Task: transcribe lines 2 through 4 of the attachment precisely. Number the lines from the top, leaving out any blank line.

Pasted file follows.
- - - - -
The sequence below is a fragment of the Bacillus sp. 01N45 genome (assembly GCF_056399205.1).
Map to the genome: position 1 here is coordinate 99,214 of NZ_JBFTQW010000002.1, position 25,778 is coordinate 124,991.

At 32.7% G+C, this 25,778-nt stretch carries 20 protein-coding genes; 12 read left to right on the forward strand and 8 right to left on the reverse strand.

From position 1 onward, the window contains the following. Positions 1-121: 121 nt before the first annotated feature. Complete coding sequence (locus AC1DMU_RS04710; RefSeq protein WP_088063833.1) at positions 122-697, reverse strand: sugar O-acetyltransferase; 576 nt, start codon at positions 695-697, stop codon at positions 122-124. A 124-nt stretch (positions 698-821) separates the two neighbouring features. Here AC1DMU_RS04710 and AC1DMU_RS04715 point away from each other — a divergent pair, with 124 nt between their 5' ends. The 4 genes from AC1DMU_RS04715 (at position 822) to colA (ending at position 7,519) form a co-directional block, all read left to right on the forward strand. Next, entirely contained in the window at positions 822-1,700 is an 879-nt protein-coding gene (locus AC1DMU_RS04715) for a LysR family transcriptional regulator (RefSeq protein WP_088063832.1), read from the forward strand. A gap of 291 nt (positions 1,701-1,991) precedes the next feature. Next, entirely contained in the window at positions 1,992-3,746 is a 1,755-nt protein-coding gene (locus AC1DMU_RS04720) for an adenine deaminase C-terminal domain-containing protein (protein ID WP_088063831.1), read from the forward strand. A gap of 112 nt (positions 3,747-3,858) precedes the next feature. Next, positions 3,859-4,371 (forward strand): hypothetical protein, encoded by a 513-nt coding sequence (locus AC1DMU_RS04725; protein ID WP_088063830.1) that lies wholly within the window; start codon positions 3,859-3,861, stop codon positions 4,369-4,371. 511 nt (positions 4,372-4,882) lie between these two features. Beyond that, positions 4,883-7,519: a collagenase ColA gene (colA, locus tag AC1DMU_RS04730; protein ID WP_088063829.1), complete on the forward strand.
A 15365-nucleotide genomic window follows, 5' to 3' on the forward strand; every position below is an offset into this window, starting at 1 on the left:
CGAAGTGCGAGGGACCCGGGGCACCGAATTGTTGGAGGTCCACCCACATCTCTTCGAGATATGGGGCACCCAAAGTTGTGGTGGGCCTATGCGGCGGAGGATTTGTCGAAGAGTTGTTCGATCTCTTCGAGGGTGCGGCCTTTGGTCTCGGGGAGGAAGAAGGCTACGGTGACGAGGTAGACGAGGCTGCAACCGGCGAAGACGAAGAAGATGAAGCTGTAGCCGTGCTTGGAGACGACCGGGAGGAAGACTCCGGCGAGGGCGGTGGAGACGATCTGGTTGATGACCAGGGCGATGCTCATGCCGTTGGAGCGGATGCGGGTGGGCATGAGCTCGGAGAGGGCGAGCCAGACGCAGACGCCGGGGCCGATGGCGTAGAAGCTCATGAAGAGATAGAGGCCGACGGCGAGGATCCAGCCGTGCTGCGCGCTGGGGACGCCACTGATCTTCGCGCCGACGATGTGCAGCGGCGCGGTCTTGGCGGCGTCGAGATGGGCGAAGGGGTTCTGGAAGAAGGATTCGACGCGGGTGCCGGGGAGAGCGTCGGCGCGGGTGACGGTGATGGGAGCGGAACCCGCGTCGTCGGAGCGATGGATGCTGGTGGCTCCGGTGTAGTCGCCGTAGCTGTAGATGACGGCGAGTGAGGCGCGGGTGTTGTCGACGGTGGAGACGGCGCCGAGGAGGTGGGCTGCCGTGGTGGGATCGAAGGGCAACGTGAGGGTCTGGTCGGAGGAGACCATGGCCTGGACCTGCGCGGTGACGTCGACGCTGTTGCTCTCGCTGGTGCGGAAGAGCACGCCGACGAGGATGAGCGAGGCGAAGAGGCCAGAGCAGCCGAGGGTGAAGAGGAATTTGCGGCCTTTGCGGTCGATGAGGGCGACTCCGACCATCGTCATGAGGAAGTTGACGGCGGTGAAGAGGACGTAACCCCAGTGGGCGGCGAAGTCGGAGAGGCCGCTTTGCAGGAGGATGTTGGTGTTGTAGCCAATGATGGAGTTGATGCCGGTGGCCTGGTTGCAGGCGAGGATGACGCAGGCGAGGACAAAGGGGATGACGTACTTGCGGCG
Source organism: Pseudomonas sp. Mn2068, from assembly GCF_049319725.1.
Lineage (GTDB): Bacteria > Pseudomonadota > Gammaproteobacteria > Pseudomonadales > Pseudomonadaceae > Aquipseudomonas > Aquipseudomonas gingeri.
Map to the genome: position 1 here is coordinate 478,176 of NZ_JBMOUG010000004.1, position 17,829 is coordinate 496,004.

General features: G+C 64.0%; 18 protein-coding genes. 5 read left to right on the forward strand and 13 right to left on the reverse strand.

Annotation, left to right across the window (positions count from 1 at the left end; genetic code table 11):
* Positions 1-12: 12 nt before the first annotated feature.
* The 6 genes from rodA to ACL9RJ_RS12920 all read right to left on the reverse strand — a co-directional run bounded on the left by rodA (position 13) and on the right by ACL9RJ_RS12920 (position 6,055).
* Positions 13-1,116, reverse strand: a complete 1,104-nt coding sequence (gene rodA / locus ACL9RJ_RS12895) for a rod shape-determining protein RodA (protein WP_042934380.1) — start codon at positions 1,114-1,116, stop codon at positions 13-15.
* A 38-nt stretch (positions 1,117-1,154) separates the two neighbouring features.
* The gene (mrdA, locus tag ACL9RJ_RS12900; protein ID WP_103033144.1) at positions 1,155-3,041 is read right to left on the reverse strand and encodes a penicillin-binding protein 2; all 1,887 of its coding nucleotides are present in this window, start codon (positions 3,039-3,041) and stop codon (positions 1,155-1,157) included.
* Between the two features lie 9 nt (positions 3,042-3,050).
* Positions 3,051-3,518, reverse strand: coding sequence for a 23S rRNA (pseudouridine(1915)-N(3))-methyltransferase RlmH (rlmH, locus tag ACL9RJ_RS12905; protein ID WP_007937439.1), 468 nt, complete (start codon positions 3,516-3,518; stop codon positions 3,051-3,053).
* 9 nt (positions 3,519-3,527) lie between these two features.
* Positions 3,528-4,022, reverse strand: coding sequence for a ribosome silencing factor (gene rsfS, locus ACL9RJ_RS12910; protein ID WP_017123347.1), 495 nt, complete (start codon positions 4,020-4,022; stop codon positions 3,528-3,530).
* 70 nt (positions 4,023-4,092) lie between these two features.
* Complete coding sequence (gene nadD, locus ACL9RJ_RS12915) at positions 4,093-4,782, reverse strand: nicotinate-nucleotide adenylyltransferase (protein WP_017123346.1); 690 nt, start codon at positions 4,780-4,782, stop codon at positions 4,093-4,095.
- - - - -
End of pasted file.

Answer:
Map to the genome: position 1 here is coordinate 99,214 of NZ_JBFTQW010000002.1, position 25,778 is coordinate 124,991.

At 32.7% G+C, this 25,778-nt stretch carries 20 protein-coding genes; 12 read left to right on the forward strand and 8 right to left on the reverse strand.

From position 1 onward, the window contains the following. Positions 1-121: 121 nt before the first annotated feature. Complete coding sequence (locus AC1DMU_RS04710; RefSeq protein WP_088063833.1) at positions 122-697, reverse strand: sugar O-acetyltransferase; 576 nt, start codon at positions 695-697, stop codon at positions 122-124. A 124-nt stretch (positions 698-821) separates the two neighbouring features. Here AC1DMU_RS04710 and AC1DMU_RS04715 point away from each other — a divergent pair, with 124 nt between their 5' ends. The 4 genes from AC1DMU_RS04715 (at position 822) to colA (ending at position 7,519) form a co-directional block, all read left to right on the forward strand. Next, entirely contained in the window at positions 822-1,700 is an 879-nt protein-coding gene (locus AC1DMU_RS04715) for a LysR family transcriptional regulator (RefSeq protein WP_088063832.1), read from the forward strand. A gap of 291 nt (positions 1,701-1,991) precedes the next feature. Next, entirely contained in the window at positions 1,992-3,746 is a 1,755-nt protein-coding gene (locus AC1DMU_RS04720) for an adenine deaminase C-terminal domain-containing protein (protein ID WP_088063831.1), read from the forward strand. A gap of 112 nt (positions 3,747-3,858) precedes the next feature. Next, positions 3,859-4,371 (forward strand): hypothetical protein, encoded by a 513-nt coding sequence (locus AC1DMU_RS04725; protein ID WP_088063830.1) that lies wholly within the window; start codon positions 3,859-3,861, stop codon positions 4,369-4,371. 511 nt (positions 4,372-4,882) lie between these two features. Beyond that, positions 4,883-7,519: a collagenase ColA gene (colA, locus tag AC1DMU_RS04730; protein ID WP_088063829.1), complete on the forward strand.